I was so, so glad to see him. Even my husband was moved. He shook his hand and then embraced him. So nice to see, I was just giggling away. I just wanted to hold him some more. He didn’t deny me another hug, and then I clasped onto his arm. I did not want to let go. I took a long look at him then hugged him again. He had lost some weight, but looked healthy and fine, a bit like a ragamuffin, holding a large black plastic bag with whatever possessions he could take home with him. Eventually I had to let go, we were going to take him home, I couldn’t hold on to him in the car.
Once we got home, I think the first thing he did was take a good long shower. By the next day, he had to call his new parole officer and arrange a meeting with them. I took him to the store and bought him several sets of clothes and shoes. He slept well for the first couple of days. He scheduled a doctor’s visit to see if he had any medical issues. He hadn’t got much medical care in prison. He was also concerned about the impact the drugs he had previously used may have had on him. He was relieved to find that he was well, no Hep C or other diseases, no apparent impact on his heart, lungs or liver. He told us he felt no desire or cravings for heroin any more.
When I said before how happy I was to see my son, that my son was back, I was referencing even more than the time he was in prison. Although he didn’t get convicted about drugs, those were the cause of the problem. While my son was on drugs, he was buried alive in his body under the drugs’ effects. I knew he was there, occasionally, I could see the fight within him for his right mind. It was rare when my real son would win a battle. It was only shortly before he went into prison that he finally pulled himself out. But, too late to avoid all the bad behavior, legal troubles, and prison. Now, I could clearly see the good kid I remembered from so long ago.
Within a week my husband took him to a business situated along the highway that had a help wanted sign hanging on its fence. He saw that sign for over a month, each time he drove pass on the highway. He might not have said much during this whole ordeal, he may have only written my son once during the year, but he did live for those phone calls. Men, so often they share nothing. But he must have been always thinking about it. Once our son came home, he knew he had to get him employed, and he knew where he had to go for that chance.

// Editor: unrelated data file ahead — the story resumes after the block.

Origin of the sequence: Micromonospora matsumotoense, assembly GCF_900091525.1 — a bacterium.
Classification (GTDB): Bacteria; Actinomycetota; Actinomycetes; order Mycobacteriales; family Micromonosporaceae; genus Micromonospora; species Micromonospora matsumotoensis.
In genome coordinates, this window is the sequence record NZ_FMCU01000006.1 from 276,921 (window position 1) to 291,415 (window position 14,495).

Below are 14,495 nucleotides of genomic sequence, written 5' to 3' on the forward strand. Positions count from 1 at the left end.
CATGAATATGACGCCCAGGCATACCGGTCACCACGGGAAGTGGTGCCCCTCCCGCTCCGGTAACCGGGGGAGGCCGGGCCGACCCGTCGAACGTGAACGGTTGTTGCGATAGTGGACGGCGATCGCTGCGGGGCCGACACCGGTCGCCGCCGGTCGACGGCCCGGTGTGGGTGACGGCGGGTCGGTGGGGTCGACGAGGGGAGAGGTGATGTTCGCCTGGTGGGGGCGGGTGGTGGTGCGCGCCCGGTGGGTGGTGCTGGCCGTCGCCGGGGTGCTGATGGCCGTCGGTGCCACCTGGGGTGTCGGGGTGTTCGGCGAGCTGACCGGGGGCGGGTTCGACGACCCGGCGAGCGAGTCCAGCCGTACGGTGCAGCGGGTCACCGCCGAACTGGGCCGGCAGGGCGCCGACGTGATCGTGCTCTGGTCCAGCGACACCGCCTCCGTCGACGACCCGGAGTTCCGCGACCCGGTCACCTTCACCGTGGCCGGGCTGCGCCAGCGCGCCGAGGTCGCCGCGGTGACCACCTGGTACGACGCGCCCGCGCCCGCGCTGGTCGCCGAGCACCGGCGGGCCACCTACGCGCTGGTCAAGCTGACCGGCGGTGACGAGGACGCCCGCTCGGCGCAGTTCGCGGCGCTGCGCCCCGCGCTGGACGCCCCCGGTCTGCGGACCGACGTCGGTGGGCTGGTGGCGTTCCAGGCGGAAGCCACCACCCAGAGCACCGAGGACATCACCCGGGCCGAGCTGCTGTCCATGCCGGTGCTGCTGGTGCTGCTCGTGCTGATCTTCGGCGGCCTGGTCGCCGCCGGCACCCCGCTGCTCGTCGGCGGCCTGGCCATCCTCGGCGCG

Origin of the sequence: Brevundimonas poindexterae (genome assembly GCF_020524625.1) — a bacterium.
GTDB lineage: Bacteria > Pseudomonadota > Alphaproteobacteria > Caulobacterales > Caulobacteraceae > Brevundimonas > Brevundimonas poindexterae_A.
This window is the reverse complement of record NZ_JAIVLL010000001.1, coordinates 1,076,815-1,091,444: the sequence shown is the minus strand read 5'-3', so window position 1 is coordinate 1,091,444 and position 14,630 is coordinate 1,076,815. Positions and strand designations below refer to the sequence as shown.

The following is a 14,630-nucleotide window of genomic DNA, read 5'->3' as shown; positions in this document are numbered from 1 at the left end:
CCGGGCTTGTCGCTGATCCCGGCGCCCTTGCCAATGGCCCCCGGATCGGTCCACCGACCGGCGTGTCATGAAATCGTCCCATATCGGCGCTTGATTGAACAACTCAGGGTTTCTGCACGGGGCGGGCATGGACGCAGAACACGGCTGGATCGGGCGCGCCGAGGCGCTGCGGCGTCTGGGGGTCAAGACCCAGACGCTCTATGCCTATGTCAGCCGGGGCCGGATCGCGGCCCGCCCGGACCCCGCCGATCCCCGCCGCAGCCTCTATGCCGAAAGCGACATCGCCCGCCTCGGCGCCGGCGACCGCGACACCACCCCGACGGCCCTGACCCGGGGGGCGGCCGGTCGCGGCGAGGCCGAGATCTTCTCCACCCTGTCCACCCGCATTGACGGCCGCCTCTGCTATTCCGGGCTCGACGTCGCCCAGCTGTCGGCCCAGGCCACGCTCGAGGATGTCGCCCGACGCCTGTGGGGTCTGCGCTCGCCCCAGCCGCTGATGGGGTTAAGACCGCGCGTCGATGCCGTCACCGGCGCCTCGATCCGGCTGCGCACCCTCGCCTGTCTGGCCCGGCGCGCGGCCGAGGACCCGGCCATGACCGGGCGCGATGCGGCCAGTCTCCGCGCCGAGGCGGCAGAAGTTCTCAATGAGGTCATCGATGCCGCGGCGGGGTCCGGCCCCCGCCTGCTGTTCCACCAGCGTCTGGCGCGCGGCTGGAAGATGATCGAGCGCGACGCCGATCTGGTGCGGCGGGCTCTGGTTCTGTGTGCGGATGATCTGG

The company set up playground canopies. He got the job. All the hype that it is so difficult to get a job with a felony conviction, and he gets a job within a week! He had the advantage of looking healthy, clean, strong and having dependable transportation. Months later I found out he also had the benefit of interviewing with someone who had come out of prison a few years earlier. His boss knew first-hand how important this chance was. I will always be thankful to him.
My son did right by him. He was a hard worker, he showed up on time daily, he went out of his way to be helpful and an admirable employee. He took on responsibilities, he was everything an employer would want. Sometimes he would work in parks or school yards or in the backyards of wealthy families. What an appropriate job it was. Building coverings for kids to play under. Making fun safe for kids. That’s a positive karma sort of job. However, in the summer in Arizona, it can be a very hot and difficult sort of job. We got him UV protective clothing and hats. The pay was just slightly more than minimum wage. But overall, my son was very grateful to have the job. Eventually, he would move on to better things. That story will be in my next blog, so hang on for it!